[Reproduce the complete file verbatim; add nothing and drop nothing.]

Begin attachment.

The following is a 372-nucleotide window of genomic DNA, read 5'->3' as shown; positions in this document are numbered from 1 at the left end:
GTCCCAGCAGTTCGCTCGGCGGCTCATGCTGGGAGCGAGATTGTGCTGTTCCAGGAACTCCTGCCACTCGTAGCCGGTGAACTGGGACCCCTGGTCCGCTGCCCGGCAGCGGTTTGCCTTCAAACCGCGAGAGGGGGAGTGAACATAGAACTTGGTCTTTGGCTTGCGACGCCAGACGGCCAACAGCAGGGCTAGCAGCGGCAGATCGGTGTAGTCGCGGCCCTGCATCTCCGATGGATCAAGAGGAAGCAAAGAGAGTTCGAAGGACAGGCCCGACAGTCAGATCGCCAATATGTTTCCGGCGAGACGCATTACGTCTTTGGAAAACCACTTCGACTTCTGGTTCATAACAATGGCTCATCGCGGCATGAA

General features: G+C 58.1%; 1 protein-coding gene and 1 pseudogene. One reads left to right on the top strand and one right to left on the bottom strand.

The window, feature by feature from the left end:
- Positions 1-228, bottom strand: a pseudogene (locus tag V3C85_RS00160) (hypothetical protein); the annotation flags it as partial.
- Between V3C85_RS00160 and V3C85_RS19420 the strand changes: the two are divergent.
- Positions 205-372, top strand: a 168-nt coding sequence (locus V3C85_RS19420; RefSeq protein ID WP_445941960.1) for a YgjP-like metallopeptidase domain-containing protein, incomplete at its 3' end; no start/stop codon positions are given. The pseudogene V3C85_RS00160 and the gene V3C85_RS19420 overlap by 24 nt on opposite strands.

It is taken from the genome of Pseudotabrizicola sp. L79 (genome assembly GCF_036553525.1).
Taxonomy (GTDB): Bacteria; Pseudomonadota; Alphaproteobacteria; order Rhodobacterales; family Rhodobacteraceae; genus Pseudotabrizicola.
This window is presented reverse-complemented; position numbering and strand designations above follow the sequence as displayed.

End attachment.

The following is a 372-nucleotide window of genomic DNA, read 5'->3' as shown; positions in this document are numbered from 1 at the left end:
GTCCCAGCAGTTCGCTCGGCGGCTCATGCTGGGAGCGAGATTGTGCTGTTCCAGGAACTCCTGCCACTCGTAGCCGGTGAACTGGGACCCCTGGTCCGCTGCCCGGCAGCGGTTTGCCTTCAAACCGCGAGAGGGGGAGTGAACATAGAACTTGGTCTTTGGCTTGCGACGCCAGACGGCCAACAGCAGGGCTAGCAGCGGCAGATCGGTGTAGTCGCGGCCCTGCATCTCCGATGGATCAAGAGGAAGCAAAGAGAGTTCGAAGGACAGGCCCGACAGTCAGATCGCCAATATGTTTCCGGCGAGACGCATTACGTCTTTGGAAAACCACTTCGACTTCTGGTTCATAACAATGGCTCATCGCGGCATGAA

General features: G+C 58.1%; 1 protein-coding gene and 1 pseudogene. One reads left to right on the top strand and one right to left on the bottom strand.

The window, feature by feature from the left end:
- Positions 1-228, bottom strand: a pseudogene (locus tag V3C85_RS00160) (hypothetical protein); the annotation flags it as partial.
- Between V3C85_RS00160 and V3C85_RS19420 the strand changes: the two are divergent.
- Positions 205-372, top strand: a 168-nt coding sequence (locus V3C85_RS19420; RefSeq protein ID WP_445941960.1) for a YgjP-like metallopeptidase domain-containing protein, incomplete at its 3' end; no start/stop codon positions are given. The pseudogene V3C85_RS00160 and the gene V3C85_RS19420 overlap by 24 nt on opposite strands.

It is taken from the genome of Pseudotabrizicola sp. L79 (genome assembly GCF_036553525.1).
Taxonomy (GTDB): Bacteria; Pseudomonadota; Alphaproteobacteria; order Rhodobacterales; family Rhodobacteraceae; genus Pseudotabrizicola.
This window is presented reverse-complemented; position numbering and strand designations above follow the sequence as displayed.